Andrew Watts

Legal challenge

Knowing the law inside out is not always the best preparation for government

Last week the Daily Telegraph’s front page showed the 15 Tory MPs who had voted against the government under the headline ‘The Brexit Mutineers’. One of the first things pointed out was that two thirds of the group were lawyers. (In fact, only nine of the 15 are barristers or solicitors; a tenth is the son of a High Court judge, but in the hereditary meritocracy in which we live, that counts as the same thing.) This seemed to be taken as a point in their favour — who wouldn’t want our politicians to be sensible lawyers? Certainly, it contrasted with the disdain shown for journalist-politicians, like Michael Gove or Boris Johnson.

Would we really rather our MPs were lawyers than hacks? Yes, some journalists do treat politics as a game, but it seems cruel to let people stand for Parliament only if they promise not to enjoy it. It’s a fair criticism of leader writers that they have only a super-ficial knowledge of their subjects. But isn’t having a superficial knowledge of many subjects rather a good thing if you have to decide between competing claims and interests, which is our legislators’ job?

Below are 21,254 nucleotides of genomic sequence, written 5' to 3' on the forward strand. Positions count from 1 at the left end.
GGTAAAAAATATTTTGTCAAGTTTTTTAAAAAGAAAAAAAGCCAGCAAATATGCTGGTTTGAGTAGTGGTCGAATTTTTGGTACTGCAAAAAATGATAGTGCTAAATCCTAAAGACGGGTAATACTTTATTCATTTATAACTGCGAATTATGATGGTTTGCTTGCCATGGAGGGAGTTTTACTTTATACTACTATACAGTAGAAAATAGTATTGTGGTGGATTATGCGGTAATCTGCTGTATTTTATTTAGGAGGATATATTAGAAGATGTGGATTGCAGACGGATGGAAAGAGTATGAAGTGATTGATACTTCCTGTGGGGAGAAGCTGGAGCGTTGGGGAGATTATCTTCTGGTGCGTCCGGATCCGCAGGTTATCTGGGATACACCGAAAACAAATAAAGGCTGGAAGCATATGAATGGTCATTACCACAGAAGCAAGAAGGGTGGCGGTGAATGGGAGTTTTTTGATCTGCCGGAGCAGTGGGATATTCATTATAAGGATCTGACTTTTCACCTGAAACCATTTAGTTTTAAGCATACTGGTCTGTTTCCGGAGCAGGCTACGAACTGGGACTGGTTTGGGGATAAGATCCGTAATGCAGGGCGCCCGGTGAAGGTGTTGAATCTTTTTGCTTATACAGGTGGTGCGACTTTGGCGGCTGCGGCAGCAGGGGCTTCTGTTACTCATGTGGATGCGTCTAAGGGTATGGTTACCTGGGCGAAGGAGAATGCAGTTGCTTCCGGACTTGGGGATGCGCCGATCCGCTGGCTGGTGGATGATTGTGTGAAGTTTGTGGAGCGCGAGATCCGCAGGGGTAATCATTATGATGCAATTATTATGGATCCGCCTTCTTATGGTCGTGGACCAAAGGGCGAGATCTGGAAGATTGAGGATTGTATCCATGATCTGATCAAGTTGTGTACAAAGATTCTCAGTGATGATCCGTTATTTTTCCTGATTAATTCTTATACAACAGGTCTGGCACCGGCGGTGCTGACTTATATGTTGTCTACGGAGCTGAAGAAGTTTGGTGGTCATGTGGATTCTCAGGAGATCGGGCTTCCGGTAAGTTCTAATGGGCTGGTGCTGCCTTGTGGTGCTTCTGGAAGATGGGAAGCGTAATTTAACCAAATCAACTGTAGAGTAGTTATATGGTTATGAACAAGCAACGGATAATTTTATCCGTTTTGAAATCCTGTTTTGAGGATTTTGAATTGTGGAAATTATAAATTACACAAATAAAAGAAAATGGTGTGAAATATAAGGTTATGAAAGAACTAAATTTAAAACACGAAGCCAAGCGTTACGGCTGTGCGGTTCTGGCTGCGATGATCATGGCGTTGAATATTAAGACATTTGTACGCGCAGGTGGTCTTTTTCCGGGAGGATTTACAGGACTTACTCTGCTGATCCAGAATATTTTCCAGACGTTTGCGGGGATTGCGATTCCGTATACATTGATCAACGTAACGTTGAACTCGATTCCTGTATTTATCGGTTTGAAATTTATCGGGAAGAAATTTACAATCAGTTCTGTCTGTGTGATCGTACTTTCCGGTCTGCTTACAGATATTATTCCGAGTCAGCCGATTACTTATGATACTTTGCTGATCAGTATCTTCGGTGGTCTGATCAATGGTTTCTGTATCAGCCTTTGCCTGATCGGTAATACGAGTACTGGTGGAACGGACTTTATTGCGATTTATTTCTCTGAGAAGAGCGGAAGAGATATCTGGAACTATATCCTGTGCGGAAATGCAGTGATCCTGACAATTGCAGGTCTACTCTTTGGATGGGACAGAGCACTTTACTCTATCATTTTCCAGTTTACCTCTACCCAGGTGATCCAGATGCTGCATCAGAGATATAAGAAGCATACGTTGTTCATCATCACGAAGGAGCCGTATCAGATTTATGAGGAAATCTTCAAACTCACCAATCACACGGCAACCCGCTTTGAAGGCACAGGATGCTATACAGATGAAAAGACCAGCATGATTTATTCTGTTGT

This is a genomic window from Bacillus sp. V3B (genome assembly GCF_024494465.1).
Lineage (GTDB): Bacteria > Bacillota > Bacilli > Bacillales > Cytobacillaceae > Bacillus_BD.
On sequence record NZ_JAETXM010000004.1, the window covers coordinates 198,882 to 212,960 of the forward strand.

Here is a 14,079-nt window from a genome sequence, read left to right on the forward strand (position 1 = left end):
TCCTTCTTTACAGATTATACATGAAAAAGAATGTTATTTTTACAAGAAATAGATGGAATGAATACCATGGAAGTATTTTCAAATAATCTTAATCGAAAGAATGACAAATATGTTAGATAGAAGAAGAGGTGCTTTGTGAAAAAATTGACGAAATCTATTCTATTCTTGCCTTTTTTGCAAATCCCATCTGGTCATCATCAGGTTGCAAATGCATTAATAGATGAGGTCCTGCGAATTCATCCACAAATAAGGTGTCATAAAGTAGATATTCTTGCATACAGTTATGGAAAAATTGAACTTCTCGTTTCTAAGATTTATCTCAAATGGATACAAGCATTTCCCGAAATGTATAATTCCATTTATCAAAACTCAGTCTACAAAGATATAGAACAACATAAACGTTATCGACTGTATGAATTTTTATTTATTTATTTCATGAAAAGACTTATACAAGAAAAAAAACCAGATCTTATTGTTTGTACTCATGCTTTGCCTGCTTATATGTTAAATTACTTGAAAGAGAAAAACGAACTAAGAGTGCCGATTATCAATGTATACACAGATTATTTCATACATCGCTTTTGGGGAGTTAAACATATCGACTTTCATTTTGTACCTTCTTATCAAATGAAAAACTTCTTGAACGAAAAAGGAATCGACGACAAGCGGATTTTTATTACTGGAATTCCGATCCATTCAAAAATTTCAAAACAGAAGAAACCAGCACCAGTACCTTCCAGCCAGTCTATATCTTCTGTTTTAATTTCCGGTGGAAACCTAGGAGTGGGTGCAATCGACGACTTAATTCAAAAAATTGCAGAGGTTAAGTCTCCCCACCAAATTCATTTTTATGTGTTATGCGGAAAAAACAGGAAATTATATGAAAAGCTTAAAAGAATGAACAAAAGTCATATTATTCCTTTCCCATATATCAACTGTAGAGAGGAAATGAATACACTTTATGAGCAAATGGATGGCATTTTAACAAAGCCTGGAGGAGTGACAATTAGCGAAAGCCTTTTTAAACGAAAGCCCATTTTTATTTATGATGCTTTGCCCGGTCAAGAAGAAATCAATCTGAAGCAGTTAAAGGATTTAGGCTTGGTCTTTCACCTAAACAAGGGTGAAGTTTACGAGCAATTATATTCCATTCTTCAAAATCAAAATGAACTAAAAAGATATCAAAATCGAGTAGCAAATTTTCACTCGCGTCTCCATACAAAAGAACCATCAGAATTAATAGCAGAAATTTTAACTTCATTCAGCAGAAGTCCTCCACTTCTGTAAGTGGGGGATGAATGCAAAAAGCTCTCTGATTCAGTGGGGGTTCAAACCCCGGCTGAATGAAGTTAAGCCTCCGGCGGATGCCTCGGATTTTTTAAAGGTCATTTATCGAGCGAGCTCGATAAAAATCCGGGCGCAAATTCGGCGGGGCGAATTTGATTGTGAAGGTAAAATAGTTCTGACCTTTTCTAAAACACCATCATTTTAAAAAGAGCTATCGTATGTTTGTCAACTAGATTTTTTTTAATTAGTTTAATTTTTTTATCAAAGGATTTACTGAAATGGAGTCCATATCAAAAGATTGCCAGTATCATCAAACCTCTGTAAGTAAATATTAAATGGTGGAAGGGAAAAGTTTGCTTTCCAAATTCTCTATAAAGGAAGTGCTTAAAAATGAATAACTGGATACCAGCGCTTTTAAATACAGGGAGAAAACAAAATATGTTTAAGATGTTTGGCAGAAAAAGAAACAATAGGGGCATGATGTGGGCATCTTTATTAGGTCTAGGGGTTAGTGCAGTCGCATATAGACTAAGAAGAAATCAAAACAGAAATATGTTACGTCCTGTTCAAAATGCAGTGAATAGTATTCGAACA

To steal Isaiah Berlin’s distinction, journalists are people, like the fox, who know lots of things; and lawyers, like the hedgehog, know one big thing. (This distinction can be made, I think, without ascribing fox-like cunning to our Foreign Secretary.)

Moreover, the big thing that lawyers know (the law) is not necessarily the best preparation for government. Dominic Grieve, QC, the informal leader of the mutineers, suggests that lawyers bring a certain cautiousness to the table. Working out the worst possible outcome is of course part of their job; but it does, quite unconsciously, seep into their worldview. I have felt it myself: halfway through my law course a friend was telling me about two people who had moved in together and were very happy.

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